See S. Kimmel, The Mad Booths of Maryland (2d ed. 1969).
Brutus was the son of Marcus Junius Brutus the Elder and Servilia Caepionis. His father was a legatus to Pompey the Great; his mother was the half-sister of Cato the Younger, and later became Julius Caesar's mistress. Some sources refer to the possibility of Caesar being his real father, but this is unlikely since Caesar was 15 at the time of Brutus' birth. Brutus' uncle, Quintus Servilius Caepio, adopted him when he was a young man and Brutus was known as Quintus Servilius Caepio Brutus for an unknown period of time.
Brutus held his uncle in high regard and his political career started when he became an assistant to Cato, during his governorship of Cyprus. During this time, he enriched himself by lending money at high rates of interest. He returned to Rome a rich man, where he married Claudia Pulchra. From his first appearance in the Senate, Brutus aligned with the Optimates (the conservative faction) against the First Triumvirate of Marcus Licinius Crassus, Gnaeus Pompeius Magnus and Gaius Julius Caesar.
When the Roman Civil War broke out in 49 BC between Pompey and Caesar, Brutus followed his old enemy and present leader of the Optimates, Pompey. When the Battle of Pharsalus began, Caesar ordered his officers to take him prisoner if he gave himself up voluntarily, and if he persisted in fighting against capture, to let him alone and do him no violence. After the disaster of the battle of Pharsalus, Brutus wrote to Caesar with apologies and Caesar immediately forgave him. In his letter Brutus declared he was a strong supporter of democracy and continually pushed it throughout the letter. Caesar accepted him into his inner circle and made him governor of Gaul when he left for Africa in pursuit of Cato and Metellus Scipio. In 45 BC, Caesar nominated Brutus to serve as urban praetor for the following year.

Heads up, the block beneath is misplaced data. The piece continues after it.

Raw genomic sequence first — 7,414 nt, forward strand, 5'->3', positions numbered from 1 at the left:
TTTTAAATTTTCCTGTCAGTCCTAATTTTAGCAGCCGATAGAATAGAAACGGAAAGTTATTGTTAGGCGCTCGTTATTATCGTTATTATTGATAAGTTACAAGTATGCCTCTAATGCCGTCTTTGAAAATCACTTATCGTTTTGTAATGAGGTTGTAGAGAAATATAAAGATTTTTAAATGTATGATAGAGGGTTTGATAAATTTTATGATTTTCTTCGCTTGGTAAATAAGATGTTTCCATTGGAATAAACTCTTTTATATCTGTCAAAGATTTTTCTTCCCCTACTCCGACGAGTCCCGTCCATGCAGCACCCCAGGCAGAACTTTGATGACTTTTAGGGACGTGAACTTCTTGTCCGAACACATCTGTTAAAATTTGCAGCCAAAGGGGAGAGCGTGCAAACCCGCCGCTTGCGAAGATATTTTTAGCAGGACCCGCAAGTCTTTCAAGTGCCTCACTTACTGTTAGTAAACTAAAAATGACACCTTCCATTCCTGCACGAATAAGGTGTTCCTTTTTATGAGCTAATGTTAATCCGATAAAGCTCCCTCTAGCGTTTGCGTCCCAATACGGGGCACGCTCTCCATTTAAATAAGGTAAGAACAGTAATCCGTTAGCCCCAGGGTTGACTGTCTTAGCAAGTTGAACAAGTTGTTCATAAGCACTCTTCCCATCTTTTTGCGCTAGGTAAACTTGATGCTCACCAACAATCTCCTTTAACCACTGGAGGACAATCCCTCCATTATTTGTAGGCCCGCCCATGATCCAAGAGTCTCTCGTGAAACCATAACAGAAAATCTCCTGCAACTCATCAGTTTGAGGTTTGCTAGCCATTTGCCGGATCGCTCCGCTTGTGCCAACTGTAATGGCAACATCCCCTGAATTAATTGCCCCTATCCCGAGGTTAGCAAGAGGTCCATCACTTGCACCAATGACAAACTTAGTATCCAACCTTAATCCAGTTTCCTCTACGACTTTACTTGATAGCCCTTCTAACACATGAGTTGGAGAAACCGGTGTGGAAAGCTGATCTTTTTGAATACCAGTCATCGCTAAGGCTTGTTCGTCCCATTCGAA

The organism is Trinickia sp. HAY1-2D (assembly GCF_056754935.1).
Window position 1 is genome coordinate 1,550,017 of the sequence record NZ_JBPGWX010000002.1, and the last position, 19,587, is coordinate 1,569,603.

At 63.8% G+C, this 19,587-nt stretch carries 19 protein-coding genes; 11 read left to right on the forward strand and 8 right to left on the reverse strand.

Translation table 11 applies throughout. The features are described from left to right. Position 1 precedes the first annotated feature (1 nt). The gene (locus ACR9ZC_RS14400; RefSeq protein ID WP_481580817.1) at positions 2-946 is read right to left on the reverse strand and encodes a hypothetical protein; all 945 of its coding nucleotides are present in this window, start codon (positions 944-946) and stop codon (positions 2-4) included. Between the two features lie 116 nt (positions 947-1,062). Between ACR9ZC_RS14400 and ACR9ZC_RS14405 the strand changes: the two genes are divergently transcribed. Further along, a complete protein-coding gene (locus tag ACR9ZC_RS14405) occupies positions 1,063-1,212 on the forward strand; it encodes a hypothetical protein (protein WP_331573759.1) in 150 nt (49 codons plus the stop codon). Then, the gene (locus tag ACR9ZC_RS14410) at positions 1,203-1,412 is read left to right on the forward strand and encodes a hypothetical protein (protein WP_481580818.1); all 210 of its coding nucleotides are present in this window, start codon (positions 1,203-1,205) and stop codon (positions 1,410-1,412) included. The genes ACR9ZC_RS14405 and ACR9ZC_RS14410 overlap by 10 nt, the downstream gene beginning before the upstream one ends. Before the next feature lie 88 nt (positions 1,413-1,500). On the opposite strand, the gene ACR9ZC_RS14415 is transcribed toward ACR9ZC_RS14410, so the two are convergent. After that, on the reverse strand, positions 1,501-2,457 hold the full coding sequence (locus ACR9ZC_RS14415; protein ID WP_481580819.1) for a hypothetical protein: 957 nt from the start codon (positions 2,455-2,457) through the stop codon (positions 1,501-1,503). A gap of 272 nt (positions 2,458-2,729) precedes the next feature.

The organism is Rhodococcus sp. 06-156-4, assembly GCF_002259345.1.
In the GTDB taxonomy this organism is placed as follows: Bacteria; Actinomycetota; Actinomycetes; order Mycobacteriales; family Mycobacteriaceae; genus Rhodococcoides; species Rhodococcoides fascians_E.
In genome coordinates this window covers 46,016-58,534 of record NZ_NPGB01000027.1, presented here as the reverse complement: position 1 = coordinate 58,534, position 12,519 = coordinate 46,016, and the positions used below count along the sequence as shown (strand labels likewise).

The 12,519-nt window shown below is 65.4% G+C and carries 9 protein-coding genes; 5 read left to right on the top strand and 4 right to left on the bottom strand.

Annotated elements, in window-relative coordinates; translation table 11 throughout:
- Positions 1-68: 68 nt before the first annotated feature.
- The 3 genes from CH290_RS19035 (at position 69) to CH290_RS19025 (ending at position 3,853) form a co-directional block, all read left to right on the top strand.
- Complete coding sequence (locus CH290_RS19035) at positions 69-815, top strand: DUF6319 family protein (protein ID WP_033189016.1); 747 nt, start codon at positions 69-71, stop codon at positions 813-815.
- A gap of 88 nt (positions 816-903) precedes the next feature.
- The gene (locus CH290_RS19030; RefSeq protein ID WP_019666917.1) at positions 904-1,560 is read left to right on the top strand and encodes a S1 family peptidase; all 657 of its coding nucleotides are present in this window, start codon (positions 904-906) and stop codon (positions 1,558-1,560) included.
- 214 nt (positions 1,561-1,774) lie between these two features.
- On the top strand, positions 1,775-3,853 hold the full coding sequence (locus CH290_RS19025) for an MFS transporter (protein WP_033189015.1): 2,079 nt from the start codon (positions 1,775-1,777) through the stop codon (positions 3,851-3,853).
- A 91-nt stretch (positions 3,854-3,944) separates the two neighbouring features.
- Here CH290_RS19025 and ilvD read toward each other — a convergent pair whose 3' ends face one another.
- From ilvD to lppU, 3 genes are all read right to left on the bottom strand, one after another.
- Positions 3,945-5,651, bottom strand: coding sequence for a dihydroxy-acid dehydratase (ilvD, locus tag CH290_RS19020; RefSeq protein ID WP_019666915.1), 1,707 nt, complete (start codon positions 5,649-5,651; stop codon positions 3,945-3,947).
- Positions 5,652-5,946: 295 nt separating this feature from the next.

Also, in June 45 BC, Brutus divorced his wife and married his first cousin, Porcia Catonis, Cato's daughter. According to Cicero the marriage caused a semi-scandal as Brutus failed to state a valid reason for his divorce from Claudia other than he wished to marry Porcia. The marriage also caused a rift between Brutus and his mother, who resented the affection Brutus had for Porcia.
Around this time, many senators began to fear Caesar's growing power following his appointment as dictator for life. Brutus was pressured into joining the conspiracy against Caesar by the other senators and he also discovered messages written on the busts of his ancestors. Brutus, influenced by his loyalty to Cato and Porcia, finally decided to move against Caesar in 44 BC. His wife was the only woman privy to the plot.